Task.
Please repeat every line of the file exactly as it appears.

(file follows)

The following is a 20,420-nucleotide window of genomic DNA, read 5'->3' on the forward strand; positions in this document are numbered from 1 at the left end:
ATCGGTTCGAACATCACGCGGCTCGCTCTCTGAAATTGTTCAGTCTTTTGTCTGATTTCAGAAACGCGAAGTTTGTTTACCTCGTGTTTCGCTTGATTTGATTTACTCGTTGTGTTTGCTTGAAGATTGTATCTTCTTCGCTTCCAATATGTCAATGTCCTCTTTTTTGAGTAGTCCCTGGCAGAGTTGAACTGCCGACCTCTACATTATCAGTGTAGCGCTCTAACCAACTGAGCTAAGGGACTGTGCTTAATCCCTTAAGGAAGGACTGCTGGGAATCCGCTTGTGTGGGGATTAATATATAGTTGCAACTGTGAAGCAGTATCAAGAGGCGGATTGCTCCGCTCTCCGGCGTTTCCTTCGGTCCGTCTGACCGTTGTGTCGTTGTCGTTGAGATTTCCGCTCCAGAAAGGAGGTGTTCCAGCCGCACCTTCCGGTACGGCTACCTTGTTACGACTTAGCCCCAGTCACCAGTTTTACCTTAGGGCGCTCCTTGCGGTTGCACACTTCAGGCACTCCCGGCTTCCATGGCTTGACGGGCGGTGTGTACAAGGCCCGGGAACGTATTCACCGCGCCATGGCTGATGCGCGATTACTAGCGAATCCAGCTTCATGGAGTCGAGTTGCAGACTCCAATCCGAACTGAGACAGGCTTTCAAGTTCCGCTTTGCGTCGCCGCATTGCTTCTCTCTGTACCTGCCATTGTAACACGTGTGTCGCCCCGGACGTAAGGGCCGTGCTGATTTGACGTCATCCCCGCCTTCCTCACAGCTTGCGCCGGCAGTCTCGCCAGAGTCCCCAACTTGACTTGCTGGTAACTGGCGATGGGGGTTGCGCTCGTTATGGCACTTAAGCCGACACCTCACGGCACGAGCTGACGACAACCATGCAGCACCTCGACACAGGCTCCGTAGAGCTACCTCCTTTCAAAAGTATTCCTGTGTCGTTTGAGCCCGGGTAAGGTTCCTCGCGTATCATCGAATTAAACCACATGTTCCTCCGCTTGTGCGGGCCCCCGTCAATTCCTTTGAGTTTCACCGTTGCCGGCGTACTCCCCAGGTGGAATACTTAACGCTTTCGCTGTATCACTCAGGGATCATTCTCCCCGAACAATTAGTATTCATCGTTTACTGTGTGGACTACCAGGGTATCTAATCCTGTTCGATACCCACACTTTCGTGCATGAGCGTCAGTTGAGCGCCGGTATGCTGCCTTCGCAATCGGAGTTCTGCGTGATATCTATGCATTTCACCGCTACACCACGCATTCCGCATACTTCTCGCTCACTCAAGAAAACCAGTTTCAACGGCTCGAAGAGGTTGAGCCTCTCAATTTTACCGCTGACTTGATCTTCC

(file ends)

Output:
The following is a 20,420-nucleotide window of genomic DNA, read 5'->3' on the forward strand; positions in this document are numbered from 1 at the left end:
ATCGGTTCGAACATCACGCGGCTCGCTCTCTGAAATTGTTCAGTCTTTTGTCTGATTTCAGAAACGCGAAGTTTGTTTACCTCGTGTTTCGCTTGATTTGATTTACTCGTTGTGTTTGCTTGAAGATTGTATCTTCTTCGCTTCCAATATGTCAATGTCCTCTTTTTTGAGTAGTCCCTGGCAGAGTTGAACTGCCGACCTCTACATTATCAGTGTAGCGCTCTAACCAACTGAGCTAAGGGACTGTGCTTAATCCCTTAAGGAAGGACTGCTGGGAATCCGCTTGTGTGGGGATTAATATATAGTTGCAACTGTGAAGCAGTATCAAGAGGCGGATTGCTCCGCTCTCCGGCGTTTCCTTCGGTCCGTCTGACCGTTGTGTCGTTGTCGTTGAGATTTCCGCTCCAGAAAGGAGGTGTTCCAGCCGCACCTTCCGGTACGGCTACCTTGTTACGACTTAGCCCCAGTCACCAGTTTTACCTTAGGGCGCTCCTTGCGGTTGCACACTTCAGGCACTCCCGGCTTCCATGGCTTGACGGGCGGTGTGTACAAGGCCCGGGAACGTATTCACCGCGCCATGGCTGATGCGCGATTACTAGCGAATCCAGCTTCATGGAGTCGAGTTGCAGACTCCAATCCGAACTGAGACAGGCTTTCAAGTTCCGCTTTGCGTCGCCGCATTGCTTCTCTCTGTACCTGCCATTGTAACACGTGTGTCGCCCCGGACGTAAGGGCCGTGCTGATTTGACGTCATCCCCGCCTTCCTCACAGCTTGCGCCGGCAGTCTCGCCAGAGTCCCCAACTTGACTTGCTGGTAACTGGCGATGGGGGTTGCGCTCGTTATGGCACTTAAGCCGACACCTCACGGCACGAGCTGACGACAACCATGCAGCACCTCGACACAGGCTCCGTAGAGCTACCTCCTTTCAAAAGTATTCCTGTGTCGTTTGAGCCCGGGTAAGGTTCCTCGCGTATCATCGAATTAAACCACATGTTCCTCCGCTTGTGCGGGCCCCCGTCAATTCCTTTGAGTTTCACCGTTGCCGGCGTACTCCCCAGGTGGAATACTTAACGCTTTCGCTGTATCACTCAGGGATCATTCTCCCCGAACAATTAGTATTCATCGTTTACTGTGTGGACTACCAGGGTATCTAATCCTGTTCGATACCCACACTTTCGTGCATGAGCGTCAGTTGAGCGCCGGTATGCTGCCTTCGCAATCGGAGTTCTGCGTGATATCTATGCATTTCACCGCTACACCACGCATTCCGCATACTTCTCGCTCACTCAAGAAAACCAGTTTCAACGGCTCGAAGAGGTTGAGCCTCTCAATTTTACCGCTGACTTGATCTTCC